by T. Jay Jones

The name of this practice is a tribute to my grandfather, E. Roy Ringenberg, who was one of the most influential people in my life. He was a man of integrity and one of the best investors, farmers, and businessmen I have known. Most of all, he was the World’s Greatest Grandpa.

I remember accompanying my grandfather to see his stockbroker, Pat, with Piper Jaffray & Hopwood in Grand Forks, ND. It was fascinating listening to their discussions before he made an investment decision. He was an avid reader and his favorite periodical was Barron’s. He used this publication to teach me how to read the stock tables and to provide my initial lessons in investing. I think of him every time I see a copy of Barron’s.

I remember his amusement at my fear and grave concern over some of the doomsday investment literature he received in the mail. He explained to me that it was mostly sales literature. The frightening information and dire predictions were meant to motivate him to buy precious metals or subscribe to some expert’s newsletter. I think of this often today when I see similar advertisements on television or other solicitations that include bad news and worrisome predictions.

Roy grew up in Indiana and North Dakota. After a road trip with friends across the western United States in a model T, he bought a farm in Brinsmade, North Dakota and married my grandmother, Dorothy Salisbury. I always enjoyed stories Grandma told about harvest time with the threshing machine and crew of hired hands. Grandma was an integral part of the farm operation. She tended to their children, kept a garden, and took care of animals in addition to preparing meals three times a day for the family and a work crew of eleven men. This was a huge undertaking in their farmhouse kitchen, which had no electricity for many years.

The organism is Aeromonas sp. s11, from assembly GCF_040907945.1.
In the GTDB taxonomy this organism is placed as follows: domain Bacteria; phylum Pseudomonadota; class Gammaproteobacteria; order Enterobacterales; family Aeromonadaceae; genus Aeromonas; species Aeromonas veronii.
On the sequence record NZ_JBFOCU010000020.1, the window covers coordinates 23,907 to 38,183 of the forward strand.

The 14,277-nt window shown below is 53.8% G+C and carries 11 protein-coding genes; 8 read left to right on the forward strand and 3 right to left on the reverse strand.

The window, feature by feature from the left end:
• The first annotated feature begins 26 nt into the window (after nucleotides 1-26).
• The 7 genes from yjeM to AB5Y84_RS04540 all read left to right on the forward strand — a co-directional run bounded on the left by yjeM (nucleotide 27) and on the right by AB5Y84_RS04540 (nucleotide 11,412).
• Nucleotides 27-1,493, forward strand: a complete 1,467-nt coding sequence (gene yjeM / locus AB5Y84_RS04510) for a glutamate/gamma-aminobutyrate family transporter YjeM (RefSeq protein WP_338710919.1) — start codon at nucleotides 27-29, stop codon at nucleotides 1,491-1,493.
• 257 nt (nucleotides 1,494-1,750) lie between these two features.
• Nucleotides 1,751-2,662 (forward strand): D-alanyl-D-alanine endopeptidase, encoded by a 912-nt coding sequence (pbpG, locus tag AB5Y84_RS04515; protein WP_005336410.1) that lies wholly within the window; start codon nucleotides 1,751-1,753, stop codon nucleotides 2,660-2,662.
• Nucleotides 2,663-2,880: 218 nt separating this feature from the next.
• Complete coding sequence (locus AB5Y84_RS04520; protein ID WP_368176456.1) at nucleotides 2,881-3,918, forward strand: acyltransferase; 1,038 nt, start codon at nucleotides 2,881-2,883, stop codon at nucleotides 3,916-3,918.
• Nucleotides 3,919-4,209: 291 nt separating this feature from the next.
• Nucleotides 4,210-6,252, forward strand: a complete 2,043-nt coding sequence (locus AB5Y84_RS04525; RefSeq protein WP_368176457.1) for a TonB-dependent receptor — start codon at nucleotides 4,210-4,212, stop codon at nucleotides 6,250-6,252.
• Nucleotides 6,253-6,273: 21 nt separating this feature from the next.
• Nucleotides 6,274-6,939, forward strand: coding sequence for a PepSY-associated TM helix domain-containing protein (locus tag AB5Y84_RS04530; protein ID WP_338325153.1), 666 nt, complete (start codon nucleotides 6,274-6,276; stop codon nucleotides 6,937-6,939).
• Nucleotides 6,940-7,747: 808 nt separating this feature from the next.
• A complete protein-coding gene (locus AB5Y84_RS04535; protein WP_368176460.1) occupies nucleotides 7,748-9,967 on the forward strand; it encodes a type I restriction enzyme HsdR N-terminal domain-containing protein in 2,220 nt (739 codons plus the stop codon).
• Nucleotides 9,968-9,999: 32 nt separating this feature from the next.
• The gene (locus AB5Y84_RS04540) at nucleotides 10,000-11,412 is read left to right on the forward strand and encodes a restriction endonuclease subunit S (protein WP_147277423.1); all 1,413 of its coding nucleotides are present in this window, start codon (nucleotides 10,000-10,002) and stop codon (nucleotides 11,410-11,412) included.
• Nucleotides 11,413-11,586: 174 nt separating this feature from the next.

Roy contracted with neighbors to thresh their crops and harvested theirs first, leaving his own crops for last. I believe actions speak louder than words, and his actions certainly demonstrated his values by putting the interests of his customers before his own. While his formal education ended at the eighth grade, he was well read, quite knowledgeable, and a lifelong learner.

My grandparents retired from the farming business and moved to nearby Devils Lake, ND when I was still young. I was one of those fortunate kids who had the opportunity to spend a lot of time with his grandparents. They lived three blocks from school and I had lunch with them almost every day. When I stayed late at school, I went to their house to wait for a ride home. During this time, we often watched his favorite program, the MacNeil/Lehrer NewsHour on PBS. Watching this program with my grandfather prompted questions and discussions about topics I probably never would have considered were it not for this opportunity.

While attending college, every trip home included some quality time with Grandpa. Sometimes we watched the MacNeil/Lehrer NewsHour during supper and we always discussed investments and politics. The conversations (and lessons) continued after I graduated from college and began my career as a registered representative for Edward Jones.

This experience with my grandfather was a precious gift. He was a great man and a wonderful grandfather. The Ringenberg Financial Group bears his name as a tribute to him, and we will do our best to ensure our values and actions would make him proud.

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